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BILL PLASCHKE

Dodgers start Cactus League play without Manny Ramirez

The slugger plays it his way, and is the focus of attention despite his absence. He's home unsigned, despite being the Dodgers' first choice, making it clear they are his last choice.

February 25, 2009|BILL PLASCHKE

Today in a Phoenix suburb, the Chicago Cubs' Jeff Samardzija will throw a first pitch with two lasting meanings.

The Dodgers will officially join the Cactus League.

Manny Ramirez will officially become a distraction.

Both occurrences are certain to be hot and prickly, buffeted by a breeze that will stir up enough stuff to make your eyes water.

Yeah, Manny is not even signed yet and already he owns their clubhouse, their dugout and their bleachers.

The Dodgers' players are nearly weeping for him, with Rafael Furcal telling The Times' Dylan Hernandez he wasn't sure they could make the playoffs without him.

"I don't know, I don't know," said Furcal, whose guaranteed $30 million apparently guarantees nothing.

The Dodgers' manager is pleading for him, with Joe Torre essentially telling everyone that they can't win without him, even saying a handful of acquired hitters couldn't replace him.

"In our situation, Manny fits better," he said. "We need him more than four or five other guys."

The fans, taking a cue from their heroes, are outright clamoring for him, as this recent text message from one of my buddies indicates.

"My friends asking about Manny! Did something happen? Is something happening? Help!"

Then there was the Dodgers' ticket salesman who became so excited this week, he basically claimed to have signed Manny himself. Did you see that item on our Fabulous Forum blog?

The salesman left a voice mail with a fan, who immediately slapped the recording on the Internet.

"I wanted to be the first to tell you the Dodgers are on the verge of signing Manny Ramirez! A little insider info!"

The Dodgers immediately said it was an unofficial statement, the salesman essentially apologized, and when I called Dodgers General Manager Ned Colletti, he could only laugh and laugh.

"It's been like this since November," he said.

Get used to it. This is the flip side. This is the other shoe. After spending two months watching Manny be Babe Ruth, now Dodgers fans can finally watch Manny be Manny.

This is why the Dodgers are holding the line on a short-term deal. They know what they are getting on the field. They know what they are not getting everywhere else.

All winter long, Ramirez has been the Dodgers' first choice, while the Dodgers have been Ramirez's last choice.

That is why he is still sitting home unsigned even though he is a single nod from being in today's Dodgers lineup as this season's second-highest-paid player.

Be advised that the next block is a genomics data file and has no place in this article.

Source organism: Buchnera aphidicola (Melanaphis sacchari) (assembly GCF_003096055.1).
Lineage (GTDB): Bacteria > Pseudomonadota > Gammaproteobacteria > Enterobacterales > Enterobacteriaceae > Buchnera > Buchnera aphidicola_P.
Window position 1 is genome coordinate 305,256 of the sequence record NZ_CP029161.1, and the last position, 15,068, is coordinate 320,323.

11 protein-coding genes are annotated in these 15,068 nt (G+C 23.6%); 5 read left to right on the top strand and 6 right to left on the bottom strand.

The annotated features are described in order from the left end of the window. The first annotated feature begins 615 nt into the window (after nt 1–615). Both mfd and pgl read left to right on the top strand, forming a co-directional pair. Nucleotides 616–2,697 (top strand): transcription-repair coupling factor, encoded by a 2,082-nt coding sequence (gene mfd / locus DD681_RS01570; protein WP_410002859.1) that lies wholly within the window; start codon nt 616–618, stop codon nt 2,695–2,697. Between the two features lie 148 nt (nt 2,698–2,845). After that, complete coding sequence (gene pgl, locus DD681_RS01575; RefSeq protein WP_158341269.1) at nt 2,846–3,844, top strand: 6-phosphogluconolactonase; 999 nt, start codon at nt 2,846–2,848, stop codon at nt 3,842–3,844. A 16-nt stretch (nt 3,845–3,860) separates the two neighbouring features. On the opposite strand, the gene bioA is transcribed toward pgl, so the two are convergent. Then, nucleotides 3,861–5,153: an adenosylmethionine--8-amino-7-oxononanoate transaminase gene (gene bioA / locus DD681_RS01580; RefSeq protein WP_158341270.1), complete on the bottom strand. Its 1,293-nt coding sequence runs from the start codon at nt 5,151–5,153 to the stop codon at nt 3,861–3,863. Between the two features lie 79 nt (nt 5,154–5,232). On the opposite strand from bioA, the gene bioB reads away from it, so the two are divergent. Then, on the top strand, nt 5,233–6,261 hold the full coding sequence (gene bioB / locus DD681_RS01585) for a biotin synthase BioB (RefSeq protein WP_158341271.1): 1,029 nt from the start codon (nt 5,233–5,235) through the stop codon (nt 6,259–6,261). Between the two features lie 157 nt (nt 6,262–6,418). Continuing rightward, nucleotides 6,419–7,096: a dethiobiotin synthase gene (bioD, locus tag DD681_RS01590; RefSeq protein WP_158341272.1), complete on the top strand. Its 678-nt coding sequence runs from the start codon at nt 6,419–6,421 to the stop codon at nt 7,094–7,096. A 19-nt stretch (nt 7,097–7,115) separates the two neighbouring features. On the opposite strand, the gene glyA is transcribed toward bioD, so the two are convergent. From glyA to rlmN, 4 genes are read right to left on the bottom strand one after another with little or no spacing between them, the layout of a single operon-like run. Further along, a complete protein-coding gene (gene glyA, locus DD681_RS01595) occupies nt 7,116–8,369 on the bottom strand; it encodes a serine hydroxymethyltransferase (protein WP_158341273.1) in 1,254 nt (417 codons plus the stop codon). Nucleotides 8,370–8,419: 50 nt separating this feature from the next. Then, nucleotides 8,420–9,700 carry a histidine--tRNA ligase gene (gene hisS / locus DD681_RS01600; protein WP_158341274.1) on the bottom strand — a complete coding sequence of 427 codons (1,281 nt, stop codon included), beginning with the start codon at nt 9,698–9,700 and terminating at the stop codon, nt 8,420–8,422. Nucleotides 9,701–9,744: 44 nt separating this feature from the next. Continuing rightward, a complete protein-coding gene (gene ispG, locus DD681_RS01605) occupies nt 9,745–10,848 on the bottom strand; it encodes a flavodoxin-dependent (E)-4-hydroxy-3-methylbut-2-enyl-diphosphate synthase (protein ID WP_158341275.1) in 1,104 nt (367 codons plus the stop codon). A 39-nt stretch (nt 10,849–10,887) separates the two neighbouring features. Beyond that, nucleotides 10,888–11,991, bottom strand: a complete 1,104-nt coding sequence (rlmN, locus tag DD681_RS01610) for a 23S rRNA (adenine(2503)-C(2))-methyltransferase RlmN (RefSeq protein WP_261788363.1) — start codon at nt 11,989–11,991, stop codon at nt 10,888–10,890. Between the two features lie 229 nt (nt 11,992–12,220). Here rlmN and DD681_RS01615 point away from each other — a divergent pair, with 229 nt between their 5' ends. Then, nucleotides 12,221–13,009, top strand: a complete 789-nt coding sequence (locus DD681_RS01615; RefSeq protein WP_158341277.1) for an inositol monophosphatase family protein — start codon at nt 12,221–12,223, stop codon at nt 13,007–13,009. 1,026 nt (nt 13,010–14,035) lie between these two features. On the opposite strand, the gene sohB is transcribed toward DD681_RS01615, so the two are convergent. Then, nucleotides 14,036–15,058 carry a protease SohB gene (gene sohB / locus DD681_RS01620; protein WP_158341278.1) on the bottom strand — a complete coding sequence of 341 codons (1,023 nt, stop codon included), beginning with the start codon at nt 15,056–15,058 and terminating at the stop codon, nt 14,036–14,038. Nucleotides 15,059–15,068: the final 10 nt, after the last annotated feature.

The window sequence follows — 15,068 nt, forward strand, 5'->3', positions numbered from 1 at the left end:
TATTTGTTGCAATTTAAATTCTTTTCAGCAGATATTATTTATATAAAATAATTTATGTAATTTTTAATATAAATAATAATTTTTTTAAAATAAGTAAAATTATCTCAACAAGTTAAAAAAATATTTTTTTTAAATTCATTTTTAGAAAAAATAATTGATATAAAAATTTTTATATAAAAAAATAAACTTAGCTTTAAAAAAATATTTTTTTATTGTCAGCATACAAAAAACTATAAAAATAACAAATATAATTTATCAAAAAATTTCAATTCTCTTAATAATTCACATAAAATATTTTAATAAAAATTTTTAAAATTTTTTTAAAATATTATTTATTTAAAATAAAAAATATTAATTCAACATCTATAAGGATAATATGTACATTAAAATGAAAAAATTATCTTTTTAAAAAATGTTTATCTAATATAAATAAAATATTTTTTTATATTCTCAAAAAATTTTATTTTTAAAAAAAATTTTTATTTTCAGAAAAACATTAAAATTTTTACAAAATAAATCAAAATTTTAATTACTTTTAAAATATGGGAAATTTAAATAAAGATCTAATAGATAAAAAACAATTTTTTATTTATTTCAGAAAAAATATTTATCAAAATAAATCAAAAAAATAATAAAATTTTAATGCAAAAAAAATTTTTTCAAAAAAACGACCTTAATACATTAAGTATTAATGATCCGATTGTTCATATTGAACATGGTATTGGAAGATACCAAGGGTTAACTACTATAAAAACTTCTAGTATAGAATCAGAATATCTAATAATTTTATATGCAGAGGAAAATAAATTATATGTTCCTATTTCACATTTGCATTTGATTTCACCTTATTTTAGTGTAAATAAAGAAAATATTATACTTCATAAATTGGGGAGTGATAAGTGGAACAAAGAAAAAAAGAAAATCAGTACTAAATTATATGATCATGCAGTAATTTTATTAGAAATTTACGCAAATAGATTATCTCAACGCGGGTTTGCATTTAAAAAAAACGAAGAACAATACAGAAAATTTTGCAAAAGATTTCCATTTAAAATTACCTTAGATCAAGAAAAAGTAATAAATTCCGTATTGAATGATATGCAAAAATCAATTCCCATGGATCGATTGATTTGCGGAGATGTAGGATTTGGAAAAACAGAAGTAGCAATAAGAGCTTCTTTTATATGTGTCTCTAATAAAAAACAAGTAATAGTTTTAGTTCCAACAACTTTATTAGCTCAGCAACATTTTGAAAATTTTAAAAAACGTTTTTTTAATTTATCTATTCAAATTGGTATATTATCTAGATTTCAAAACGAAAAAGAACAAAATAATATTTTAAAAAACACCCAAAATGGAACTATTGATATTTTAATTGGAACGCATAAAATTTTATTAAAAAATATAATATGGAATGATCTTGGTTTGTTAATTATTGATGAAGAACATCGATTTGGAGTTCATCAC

The $25-million annual salary is not enough for him. Going to spring training with his teammates is not enough for him.

He fled from Boston because he said nobody loved him there anymore. The Dodgers' fans have done nothing but love him, yet that's still not enough.

He wants more, and he wants less. More money, less exhibitions. More pay, less work.

He is, first, waiting for somebody to get hurt. A New York Mets or Yankees outfielder, preferably. Then, in desperation, somebody would give him his coveted four-year contract.

He is, second, waiting for the Dodgers' ego to hurt. More nasty letters, overzealous employees, players using his absence as an excuse.

Then, perhaps, they would relent and give him that third year guaranteed.

Other players who did not walk out on their teams in the middle of last year's pennant race haven't been so cavalier. Many have signed for less money and less years simply because they are baseball players who wanted to go back to work.

Manny Ramirez is a baseball player of the highest order, and when he's in uniform he works as hard as anyone.

But he's also Mannywood, which is where he is living right now, one of those stars who loves to make the underlings squirm.

The Dodgers will eventually cave. With all the other free-agent sluggers gone, with all their kids pleading desperately for the dreadlocks and drama, they are out of options.

They will offer Ramirez a two-year deal worth $45 million, and throw in a third year with lots of incentives. When he finally gets bored and realizes nobody else wants any part of him, he will take it.

That's fine. At least for this year, his bat is more important than his antics, even if that means he misses the start of his first spring training schedule with his still-new team.

"I'm OK with it right now, we have a longer spring training year because of the World Baseball Classic, we have six weeks left, it's fine," said Colletti. "And it's not like he's a signed player doing this."

Colletti said Ramirez probably needs a full spring training the way another great slugger once needed a full spring training.

"Barry Bonds would show up in the spring looking half-interested, then after his first couple of at-bats, it was like he had been there for a month," Colletti said. "I don't think Manny is very far from that."

Ramirez is not far from Bonds in many respects, exciting yet aggravating, present yet absent, smiling while sneering.

Get used to it. He's smart enough not to be here for the first spring training pitch, but he's too smart to miss the last one.

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